Course Design

Designing courses for student learning and interaction is an exciting project.  These resources support instructors as they build new syllabi, revisit and revise existing syllabi, or create learning activities in online or face-to-face environments.

Syllabus

The syllabus is our "educational promise" to the students as it tells them what we are learning in class and how the class will be managed.  Be sure to check out our latest syllabus template to be sure that your syllabus has the key components required at CBU.

Download the CBU Syllabus template 

You will notice there is a section and some comments about online programs or behavior. Simply delete the sections that do not apply to your course.

  • Evaluating a Syllabus
    • Syllabus Evaluation Rubric

      The University of Virginia created, tested, and validated a syllabus evaluation tool that provides instructors with useful information about how well their syllabus provides clear, user-friendly information about the course.
      Syllabus Rubric
      Syllabus Rubric Scoring Sheet
      Research study that validated the rubric
    • Time Audit

      WSCUC (WASC) accreditation requires 45 hours of engaged learning time per unit for a course.  A typical course is 3 units, so there should be 135 hours of engaged learning time in that class.  Most classes have 42 hours of seat time (time in class) scheduled, so the other time comes from engaged learning activities in Blackboard.  
      Use these tools to measure the activities in your course to see how close you are to the 135 hour requirement.
      Student Engagement Hour Audit
      Use this tool to track the activities and amount of time for each activity.
      Time Audit Guidelines
      This guide provides you with approximate times for many of the common activities we use.
      Time Audit Reflections
      This is a useful place to capture your thoughts about the audit and what next steps you might take.  These documents can be added to your annual portfolio as part of your teaching reflection.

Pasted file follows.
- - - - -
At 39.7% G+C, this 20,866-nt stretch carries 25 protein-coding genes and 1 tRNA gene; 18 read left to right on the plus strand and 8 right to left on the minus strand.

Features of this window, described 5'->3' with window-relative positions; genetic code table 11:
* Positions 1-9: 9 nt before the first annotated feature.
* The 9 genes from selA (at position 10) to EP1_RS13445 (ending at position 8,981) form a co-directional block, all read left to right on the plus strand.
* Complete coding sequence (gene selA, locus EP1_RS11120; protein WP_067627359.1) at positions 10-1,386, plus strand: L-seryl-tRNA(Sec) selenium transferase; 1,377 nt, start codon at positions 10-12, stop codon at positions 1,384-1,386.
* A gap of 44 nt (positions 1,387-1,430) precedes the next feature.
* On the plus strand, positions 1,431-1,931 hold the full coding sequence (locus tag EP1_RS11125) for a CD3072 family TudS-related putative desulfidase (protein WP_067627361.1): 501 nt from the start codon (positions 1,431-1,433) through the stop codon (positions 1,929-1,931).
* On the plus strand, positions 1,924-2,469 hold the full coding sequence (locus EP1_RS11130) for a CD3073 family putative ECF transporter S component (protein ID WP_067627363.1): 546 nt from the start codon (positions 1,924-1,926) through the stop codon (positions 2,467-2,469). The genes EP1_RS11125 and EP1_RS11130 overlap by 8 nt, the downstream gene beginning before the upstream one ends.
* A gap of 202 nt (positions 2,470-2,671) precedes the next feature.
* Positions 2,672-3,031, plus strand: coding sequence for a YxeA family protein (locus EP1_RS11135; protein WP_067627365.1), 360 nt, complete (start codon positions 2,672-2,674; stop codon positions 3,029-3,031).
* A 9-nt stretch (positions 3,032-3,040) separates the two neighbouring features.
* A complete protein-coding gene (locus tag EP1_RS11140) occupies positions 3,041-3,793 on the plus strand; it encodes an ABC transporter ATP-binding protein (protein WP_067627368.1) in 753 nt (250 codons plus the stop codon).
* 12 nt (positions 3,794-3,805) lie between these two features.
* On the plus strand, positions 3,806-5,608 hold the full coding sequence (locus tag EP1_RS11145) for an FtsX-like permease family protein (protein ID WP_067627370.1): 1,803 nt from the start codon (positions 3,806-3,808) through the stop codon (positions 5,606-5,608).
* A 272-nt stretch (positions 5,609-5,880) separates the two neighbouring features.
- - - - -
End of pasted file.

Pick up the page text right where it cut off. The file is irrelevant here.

• Evaluating a Blackboard Course
    • Blackboard Checklist

      This checklist includes best practices for constructing a Blackboard course that supports an in-person, face-to-face class. 
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Course Design Worksheet

If you are interested in a more detailed planning structure for your course, the Course Design Worksheet (CDW) will meet that need.  The CDW will provide you with space to plan your critical assignment, the accompanying rubric, weekly objectives, weekly learning activities, and opportunities for faith integration.  Courses that are offered using Hybrid, HyFlex, or online modalities are required to have a completely built-out and approved CDW.  Face-to-face classes also benefit from a strong CDW as it helps instructors create a clear plan for student learning and success.

Click here to download the Course Design Worksheet.


Blog on course design

Click here for the TLC blog entries on course design.


High Impact Practices

College courses often involve lectures and group discussions. And to assess learning, undergraduate courses typically rely on frequent quizzes and a final exam. While these widely used activities can be efficacious, consider delivering your course with one or more "High Impact Practices" (HIPs) (Kuh, 2008):

    1. Common Intellectual Experiences
    2. Learning Communities
    3. Service Learning
    4. First Year Seminar
    5. Internships
    6. Diversity, Global learning
    7. Capstone Projects
    8. Undergraduate Research
    9. Writing-intensive courses
    10. Collaborative assignments and projects
    11. e-Portfolios

The Association of American Colleges and Universities (AACU) takes note of HIPs because, compared to their peers, students who participate it at least one HIP are more engaged in their learning (Watson et al., 2016. p. 65) as measured by the National Survey of Student Engagement (NSSE). Each of the HIPs above has one or more of the following characteristics (Kuh and O'Donnell, 2013, p. 10):

  • Exposure to diverse beliefs
  • Prompt feedback
  • Integration of learning across courses
  • Student-faculty interaction on meaningful content
  • Significant investment from students
  • High expectations of students
  • Demonstration of competence
  • Application to real life

In fact, some HIPs capture several or all of these characteristics. A capstone project, for example, may involve all of these.

Click here to see examples of each of these HIPs, and to discover research on how they lead to student achievement.


References
  • Kuh, George D. (2008). High-Impact Educational Practices: What They Are, Who Has Access to Them, and Why They Matter. American Association of Colleges & Universities.
  • Kuh, G. D., O’Donnell, K., & Reed, S. (2013). Ensuring Quality and Taking High-Impact Practices to Scale. Washington DC: Association of American Colleges and Universities.
  • Watson, C. E., Kuh, G. D., Rhodes, T., Light, T. P., and Chen, H. L. (2016). Editorial: ePortfolios: The eleventh high-impact practice. International Journal of ePortfolio, 6(2), 65-69. http://www.theijep.com/pdf/IJEP254.pdf